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Nutwell Court in the parish of Woodbury, Devon. The "exquisitely precise and austere neo-classical mansion"[1] rebuilt in 1799. West front (River Exe front)
Nutwell Court, built circa 1800 by Francis Augustus Eliott, 2nd Baron Heathfield (1750-1813), on the site of an earlier house
The newly rebuilt Nutwell Court as painted by Rev. John Swete (d.1821) during his travels of May 1799. Viewed from River Exe estuary

Nutwell in the parish of Woodbury on the south coast of Devon is a historic manor and the site of a Georgian neo-classical Grade II* listed[2] mansion house known as Nutwell Court. The house is situated on the east bank of the estuary of the River Exe, on low-lying ground nearly contiguous to the water,[3] and almost facing Powderham Castle[4] similarly sited on the west bank. The manor was long held by the powerful Dynham family, which also held adjacent Lympstone,[5] and was according to Risdon the site of their castle until John Dynham, 1st Baron Dynham (1433-1501), the last in the male line, converted it into "a fair and stately dwelling house".[6]

Descent of the manor[edit]

Domesday Book[edit]

In the Domesday Book of 1086 Noteswille was held in chief by one of King William II's thanes named Donne (or "Dunn"), who also held from the king the manor of Newton St Cyres.[7]


Arms of Dynham: Gules, four fusils in fess ermine

The manor of Nutwell, together with nearby Harpford, were granted by King Henry I (1100-1135) to Geoffrey I, Sire de Dinan, lord of Dinan,[8] near St Malo in Brittany. In 1122 Geoffrey granted Nutwell and Harpwell to the Abbey of Marmoutier at Tours for the benefit of the dependent priory of St Malo at Dinan. The grant was jointly made with his sons, including his eldest son Oliver I de Dinan (d.1150) and was confirmed by his wife Orieldis.[9] Oliver I's eldest two sons Geoffrey II and Oliver II, co-founded Hartland Abbey[10] in 1168/9.[11] Nutwell descended to Geoffrey I's grandson Rolland de Dinan, lord of Bécherel Castle, (about 20 km SE of Dinan) the son and heir of Geoffrey I's younger son Alan de Dinan (d.1159). Nutwell was described as "land of Rolland de Dinan" in 1168, but had been taken into the king's hands and produced revenue for the royal exchequer of 14s, accounted for by the Sheriff of Devon.[12]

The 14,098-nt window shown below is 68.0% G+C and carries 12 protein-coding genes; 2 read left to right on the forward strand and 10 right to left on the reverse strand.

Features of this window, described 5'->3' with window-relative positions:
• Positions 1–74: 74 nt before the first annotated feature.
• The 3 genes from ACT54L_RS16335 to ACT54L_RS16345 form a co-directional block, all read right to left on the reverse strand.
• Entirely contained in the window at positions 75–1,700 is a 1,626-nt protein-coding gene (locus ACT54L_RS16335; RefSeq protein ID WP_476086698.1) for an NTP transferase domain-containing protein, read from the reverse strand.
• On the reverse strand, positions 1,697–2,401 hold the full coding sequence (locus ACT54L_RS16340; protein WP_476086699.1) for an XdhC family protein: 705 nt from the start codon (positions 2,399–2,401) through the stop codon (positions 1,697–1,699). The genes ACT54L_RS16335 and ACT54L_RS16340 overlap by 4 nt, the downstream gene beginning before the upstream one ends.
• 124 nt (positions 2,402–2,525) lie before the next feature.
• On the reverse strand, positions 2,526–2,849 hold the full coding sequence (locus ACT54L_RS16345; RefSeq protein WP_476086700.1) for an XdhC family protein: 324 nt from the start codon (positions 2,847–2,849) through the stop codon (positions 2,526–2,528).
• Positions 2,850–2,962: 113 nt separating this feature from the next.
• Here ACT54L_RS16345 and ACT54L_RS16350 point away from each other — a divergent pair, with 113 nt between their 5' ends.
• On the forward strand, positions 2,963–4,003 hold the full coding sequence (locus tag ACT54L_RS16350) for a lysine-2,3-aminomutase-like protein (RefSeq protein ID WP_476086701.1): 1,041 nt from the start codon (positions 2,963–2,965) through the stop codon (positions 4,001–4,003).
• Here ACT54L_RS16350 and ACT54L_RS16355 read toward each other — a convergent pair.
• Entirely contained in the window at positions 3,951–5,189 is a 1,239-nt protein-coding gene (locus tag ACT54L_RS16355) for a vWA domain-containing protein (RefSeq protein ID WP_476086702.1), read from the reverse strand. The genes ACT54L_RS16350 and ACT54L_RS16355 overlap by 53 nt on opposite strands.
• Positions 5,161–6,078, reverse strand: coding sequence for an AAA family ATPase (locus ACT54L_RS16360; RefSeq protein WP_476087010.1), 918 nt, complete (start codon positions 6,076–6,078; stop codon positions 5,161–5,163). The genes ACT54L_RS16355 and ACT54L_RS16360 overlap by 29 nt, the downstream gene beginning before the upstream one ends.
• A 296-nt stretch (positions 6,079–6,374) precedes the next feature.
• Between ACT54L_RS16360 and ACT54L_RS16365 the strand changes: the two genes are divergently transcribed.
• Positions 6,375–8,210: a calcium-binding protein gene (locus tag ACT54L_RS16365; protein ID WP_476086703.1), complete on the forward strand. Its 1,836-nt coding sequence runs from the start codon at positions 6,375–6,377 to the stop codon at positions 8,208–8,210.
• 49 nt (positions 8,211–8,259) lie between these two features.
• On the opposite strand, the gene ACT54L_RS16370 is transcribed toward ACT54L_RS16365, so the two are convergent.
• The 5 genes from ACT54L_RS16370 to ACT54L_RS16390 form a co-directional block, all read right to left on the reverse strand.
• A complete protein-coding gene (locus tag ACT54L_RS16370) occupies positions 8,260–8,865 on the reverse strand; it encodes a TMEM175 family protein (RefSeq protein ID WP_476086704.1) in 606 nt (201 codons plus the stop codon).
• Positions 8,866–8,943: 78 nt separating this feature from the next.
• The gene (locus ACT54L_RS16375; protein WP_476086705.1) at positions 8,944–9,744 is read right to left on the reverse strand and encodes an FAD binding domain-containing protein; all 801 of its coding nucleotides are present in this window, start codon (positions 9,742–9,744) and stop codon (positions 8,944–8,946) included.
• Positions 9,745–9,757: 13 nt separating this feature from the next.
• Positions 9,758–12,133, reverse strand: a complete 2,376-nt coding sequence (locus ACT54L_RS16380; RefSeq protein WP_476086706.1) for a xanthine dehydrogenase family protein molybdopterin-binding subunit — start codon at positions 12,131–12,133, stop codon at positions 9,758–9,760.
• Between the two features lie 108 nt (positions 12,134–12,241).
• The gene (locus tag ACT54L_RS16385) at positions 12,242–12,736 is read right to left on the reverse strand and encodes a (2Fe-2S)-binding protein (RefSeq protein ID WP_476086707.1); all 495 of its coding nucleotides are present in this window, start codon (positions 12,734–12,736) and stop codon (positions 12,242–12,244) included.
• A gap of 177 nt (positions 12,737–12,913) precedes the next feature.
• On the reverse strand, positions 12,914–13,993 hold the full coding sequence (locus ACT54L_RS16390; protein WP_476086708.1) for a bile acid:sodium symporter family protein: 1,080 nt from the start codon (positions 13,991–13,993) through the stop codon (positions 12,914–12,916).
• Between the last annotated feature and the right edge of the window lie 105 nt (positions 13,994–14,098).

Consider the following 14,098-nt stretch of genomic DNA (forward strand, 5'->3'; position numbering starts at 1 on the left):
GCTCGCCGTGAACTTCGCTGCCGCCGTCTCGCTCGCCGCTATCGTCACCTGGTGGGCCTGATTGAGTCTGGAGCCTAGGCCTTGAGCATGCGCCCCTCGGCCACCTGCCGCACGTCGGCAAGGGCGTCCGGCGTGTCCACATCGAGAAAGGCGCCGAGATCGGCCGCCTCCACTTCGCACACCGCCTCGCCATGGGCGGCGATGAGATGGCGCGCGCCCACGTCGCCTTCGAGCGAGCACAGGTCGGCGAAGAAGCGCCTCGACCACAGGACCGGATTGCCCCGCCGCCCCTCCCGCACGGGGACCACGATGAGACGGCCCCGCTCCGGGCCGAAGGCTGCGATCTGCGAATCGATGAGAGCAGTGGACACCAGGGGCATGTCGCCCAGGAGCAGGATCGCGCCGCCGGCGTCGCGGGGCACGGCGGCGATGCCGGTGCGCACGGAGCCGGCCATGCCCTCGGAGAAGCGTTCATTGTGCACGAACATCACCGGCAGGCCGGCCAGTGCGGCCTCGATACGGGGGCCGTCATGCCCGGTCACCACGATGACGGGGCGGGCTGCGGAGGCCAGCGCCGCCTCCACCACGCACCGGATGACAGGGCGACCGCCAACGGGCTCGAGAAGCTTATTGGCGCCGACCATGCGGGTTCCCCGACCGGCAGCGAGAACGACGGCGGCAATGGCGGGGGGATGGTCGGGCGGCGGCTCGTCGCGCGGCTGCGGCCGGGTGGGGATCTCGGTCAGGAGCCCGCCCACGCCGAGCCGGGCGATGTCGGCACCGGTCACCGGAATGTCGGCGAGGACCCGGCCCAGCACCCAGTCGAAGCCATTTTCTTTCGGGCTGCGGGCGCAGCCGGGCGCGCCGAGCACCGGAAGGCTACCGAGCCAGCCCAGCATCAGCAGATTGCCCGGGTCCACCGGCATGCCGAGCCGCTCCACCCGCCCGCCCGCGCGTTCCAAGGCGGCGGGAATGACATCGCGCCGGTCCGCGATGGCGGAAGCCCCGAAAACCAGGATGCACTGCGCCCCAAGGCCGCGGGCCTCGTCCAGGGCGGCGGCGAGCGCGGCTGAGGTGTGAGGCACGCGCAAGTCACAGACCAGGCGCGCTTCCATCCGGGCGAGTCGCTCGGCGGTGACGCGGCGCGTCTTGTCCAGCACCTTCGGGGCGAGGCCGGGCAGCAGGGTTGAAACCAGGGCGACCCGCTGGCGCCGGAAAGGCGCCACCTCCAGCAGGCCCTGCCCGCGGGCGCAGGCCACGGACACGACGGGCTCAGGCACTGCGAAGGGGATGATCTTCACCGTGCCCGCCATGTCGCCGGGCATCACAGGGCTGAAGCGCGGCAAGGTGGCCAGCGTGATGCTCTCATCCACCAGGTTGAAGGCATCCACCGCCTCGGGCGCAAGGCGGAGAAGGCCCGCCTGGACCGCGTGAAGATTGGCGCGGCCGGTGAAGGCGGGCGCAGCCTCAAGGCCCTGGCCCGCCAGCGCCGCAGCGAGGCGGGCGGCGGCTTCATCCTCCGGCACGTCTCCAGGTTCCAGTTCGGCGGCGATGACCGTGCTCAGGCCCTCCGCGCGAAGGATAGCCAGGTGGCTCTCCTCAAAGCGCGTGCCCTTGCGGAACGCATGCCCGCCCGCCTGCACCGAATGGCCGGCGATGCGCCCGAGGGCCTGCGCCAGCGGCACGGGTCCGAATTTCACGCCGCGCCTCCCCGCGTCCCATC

• Oliver de Dinham, 1st Baron Dynham (1234-1299). In 1272/3 he bought back the manors of Nutwell and Harpford from the Abbey of Marmoutier.[13] His Inquisition post mortem held in 1299 determined that he held the manors of Nutwell, Hartland and Harpford for 2/3rds of a knight's fee.[14] He was granted at some time before 1270 by Isolda de Cardinham the feudal barony of Cardinham in Cornwall and also Bodardle, stated in some records to be a separate barony.[15]
  • Joce de Dynham (1273-1301). His Inquisition post mortem was held in 1301 and it was found that he had held the Devon manors of Nutwell ("Nottewill"), Hartland, Harpford and the Somerset manor of Buckland in chief for the servive of one knight's fee.[16]
  • John I Dynham (1295-1332), born at Nutwell[17]
  • John II Dynham (1318-1383). The chapel at Nutwell was licenced in 1371[18]
  • Sir John III Dinham (1359-1428), whose effigy survives in St Mary's Church, Kingskerswell.
  • Sir John IV Dinham (1406-1458), (son) died at Nutwell.